I'm at least semi-optimistic. Expect more chaos for sure, but the willingness of the U.S. to tolerate discussions between Iraq and Iran and Syria is real progress.

All of this said, the really important thing for the U.S. to do is to simply leave ASAP.

-- Jack Krupansky

Monday, March 05, 2007

Lobbying of Congress by the largest contingent of the so-called Pro-Israel Lobby

In less than a week, the largest annual meeting of the largest contingent of the so-called Pro-Israel Lobby will be held in Washington, D.C. The annual "Policy Conference" of AIPAC (the American Israel Public Affairs Committee - "America's Pro-Israel Lobby") starts on Saturday, March 11 and runs through Tuesday morning, March 13. The AIPAC web site says:

This year, top Congressional leaders and Israeli Foreign Minister Tzipi Livni will be among numerous speakers at what will be AIPAC's largest ever Policy Conference March 11-13.  6000 delegates are expected to lobby on behalf of issues affecting the U.S.-Israel relationship.

The afternoon of Tuesday, March 11 is dedicated to lobbying of Congress:

Lobbying on Tuesday

Face-to-face meetings with members of Congress are one of the highlights—and most important aspects—of AIPAC's Policy Conference. The conference ends at approximately 11 a.m. on Tuesday, but lobbying appointments will follow immediately after, so please don't make arrangements to leave earlier than 3 p.m. on March 13.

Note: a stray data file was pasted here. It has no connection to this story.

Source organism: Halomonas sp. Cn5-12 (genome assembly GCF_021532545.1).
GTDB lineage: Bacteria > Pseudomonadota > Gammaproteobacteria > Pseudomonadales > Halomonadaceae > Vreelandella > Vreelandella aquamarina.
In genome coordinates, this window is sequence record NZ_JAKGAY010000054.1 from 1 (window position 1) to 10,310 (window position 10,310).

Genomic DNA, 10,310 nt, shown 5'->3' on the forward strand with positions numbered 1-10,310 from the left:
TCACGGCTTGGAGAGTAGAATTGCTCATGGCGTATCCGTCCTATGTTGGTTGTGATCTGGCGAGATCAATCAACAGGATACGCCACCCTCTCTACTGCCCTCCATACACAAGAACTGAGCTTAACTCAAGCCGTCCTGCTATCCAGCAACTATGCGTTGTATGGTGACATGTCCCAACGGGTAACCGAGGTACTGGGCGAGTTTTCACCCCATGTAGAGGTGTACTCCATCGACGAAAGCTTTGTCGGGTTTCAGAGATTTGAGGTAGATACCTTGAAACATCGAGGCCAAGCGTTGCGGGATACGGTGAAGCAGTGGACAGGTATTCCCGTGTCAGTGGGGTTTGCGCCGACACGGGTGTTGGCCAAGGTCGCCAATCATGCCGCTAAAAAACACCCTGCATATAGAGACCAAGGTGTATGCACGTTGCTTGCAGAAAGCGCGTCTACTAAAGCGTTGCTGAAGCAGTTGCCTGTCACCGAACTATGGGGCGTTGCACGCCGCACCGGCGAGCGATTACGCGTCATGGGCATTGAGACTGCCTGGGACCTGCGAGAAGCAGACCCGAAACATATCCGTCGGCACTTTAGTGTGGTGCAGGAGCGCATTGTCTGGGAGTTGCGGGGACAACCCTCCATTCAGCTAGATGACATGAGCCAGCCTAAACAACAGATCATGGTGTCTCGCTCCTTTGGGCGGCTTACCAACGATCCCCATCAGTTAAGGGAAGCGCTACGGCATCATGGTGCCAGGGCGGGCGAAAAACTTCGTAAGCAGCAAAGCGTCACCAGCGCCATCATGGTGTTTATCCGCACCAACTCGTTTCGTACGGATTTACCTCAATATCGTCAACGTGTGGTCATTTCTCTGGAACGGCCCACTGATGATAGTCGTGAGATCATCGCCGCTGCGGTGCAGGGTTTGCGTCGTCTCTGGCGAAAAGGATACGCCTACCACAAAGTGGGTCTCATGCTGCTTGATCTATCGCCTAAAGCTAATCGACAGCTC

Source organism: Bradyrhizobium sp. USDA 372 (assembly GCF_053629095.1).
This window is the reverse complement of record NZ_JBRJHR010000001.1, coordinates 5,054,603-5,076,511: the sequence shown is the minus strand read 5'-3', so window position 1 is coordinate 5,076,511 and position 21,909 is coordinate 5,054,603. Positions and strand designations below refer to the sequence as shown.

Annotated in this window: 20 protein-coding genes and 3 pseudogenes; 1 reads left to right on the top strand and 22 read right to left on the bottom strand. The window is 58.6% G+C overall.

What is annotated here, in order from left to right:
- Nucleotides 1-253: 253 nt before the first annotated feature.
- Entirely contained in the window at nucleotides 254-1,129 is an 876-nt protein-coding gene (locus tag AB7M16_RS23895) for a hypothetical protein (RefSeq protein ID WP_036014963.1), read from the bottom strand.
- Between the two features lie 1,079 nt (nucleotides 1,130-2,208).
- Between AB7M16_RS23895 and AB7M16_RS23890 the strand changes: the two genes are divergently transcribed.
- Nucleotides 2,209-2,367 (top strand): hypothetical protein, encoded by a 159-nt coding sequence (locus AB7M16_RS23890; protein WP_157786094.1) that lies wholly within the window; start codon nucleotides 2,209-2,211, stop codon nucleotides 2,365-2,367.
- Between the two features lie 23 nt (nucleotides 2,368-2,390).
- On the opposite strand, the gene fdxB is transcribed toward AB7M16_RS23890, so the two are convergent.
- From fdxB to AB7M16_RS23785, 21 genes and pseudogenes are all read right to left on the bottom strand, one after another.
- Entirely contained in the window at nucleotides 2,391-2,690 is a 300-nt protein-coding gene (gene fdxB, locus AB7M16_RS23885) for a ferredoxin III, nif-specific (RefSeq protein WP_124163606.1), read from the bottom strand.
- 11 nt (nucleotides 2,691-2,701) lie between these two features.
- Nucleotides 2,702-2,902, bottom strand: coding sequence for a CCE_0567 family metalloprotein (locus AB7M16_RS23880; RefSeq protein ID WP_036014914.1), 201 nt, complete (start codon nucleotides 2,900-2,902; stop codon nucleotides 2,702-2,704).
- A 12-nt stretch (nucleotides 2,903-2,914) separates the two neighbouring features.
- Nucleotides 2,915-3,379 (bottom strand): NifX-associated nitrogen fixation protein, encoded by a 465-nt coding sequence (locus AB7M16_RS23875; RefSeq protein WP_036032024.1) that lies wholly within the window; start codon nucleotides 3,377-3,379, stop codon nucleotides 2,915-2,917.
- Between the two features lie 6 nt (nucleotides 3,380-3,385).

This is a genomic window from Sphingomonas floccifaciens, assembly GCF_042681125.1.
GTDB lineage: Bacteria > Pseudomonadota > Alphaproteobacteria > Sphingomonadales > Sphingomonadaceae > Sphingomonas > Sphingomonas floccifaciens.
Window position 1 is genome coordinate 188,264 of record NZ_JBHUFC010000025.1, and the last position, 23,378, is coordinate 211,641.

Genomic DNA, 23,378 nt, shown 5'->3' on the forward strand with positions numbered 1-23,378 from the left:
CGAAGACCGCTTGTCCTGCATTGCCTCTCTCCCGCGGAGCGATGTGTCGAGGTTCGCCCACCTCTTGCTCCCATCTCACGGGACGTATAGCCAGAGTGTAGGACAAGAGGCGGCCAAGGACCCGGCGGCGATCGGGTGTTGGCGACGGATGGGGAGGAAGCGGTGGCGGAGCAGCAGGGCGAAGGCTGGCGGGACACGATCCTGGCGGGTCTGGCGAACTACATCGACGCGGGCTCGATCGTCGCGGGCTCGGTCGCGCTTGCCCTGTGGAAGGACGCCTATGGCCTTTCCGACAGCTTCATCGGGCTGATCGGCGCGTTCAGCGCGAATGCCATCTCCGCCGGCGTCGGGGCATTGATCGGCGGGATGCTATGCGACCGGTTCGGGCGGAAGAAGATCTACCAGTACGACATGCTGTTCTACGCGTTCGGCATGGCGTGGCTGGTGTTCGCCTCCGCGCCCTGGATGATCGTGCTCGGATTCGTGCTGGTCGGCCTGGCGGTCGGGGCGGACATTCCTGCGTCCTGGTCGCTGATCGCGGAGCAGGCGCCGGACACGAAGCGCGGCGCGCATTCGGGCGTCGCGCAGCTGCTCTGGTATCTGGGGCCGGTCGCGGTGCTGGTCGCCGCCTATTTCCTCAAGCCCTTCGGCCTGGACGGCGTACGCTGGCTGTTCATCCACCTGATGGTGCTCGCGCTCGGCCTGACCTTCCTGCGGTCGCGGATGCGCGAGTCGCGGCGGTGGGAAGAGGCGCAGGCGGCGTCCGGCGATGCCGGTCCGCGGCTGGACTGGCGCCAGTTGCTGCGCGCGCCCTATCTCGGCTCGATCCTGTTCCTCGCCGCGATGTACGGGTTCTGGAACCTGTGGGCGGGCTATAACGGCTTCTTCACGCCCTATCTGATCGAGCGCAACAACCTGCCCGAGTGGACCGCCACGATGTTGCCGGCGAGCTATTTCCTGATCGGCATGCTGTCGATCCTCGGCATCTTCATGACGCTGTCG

What is AIPAC? According to their own web site:

For more than half a century, the American Israel Public Affairs Committee has worked to help make Israel more secure by ensuring that American support remains strong.  From a small public affairs boutique in the 1950s, AIPAC has grown into a 100,000-member national grassroots movement described by The New York Times as "the most important organization affecting America's relationship with Israel."

AIPAC lists among its "achievements":

As America's leading pro-Israel lobby, AIPAC works with both Democratic and Republican political leaders around the country to ensure that the U.S.-Israel relationship remains strong and vital. With the support of its members nationwide, AIPAC has worked with Congress and the Executive Branch on numerous critical initiatives, ...

They fail to list among their achievements the inciting of the invasion of Iraq and the inciting of saber-rattling with Iran.

While the media covers the Saudi-Iran meeting and attempts to deal with sectarian violence in the Middle East, AIPAC's main web page has as its top "briefing":

Iran's President Says Israel is a "Manifestation of Satan"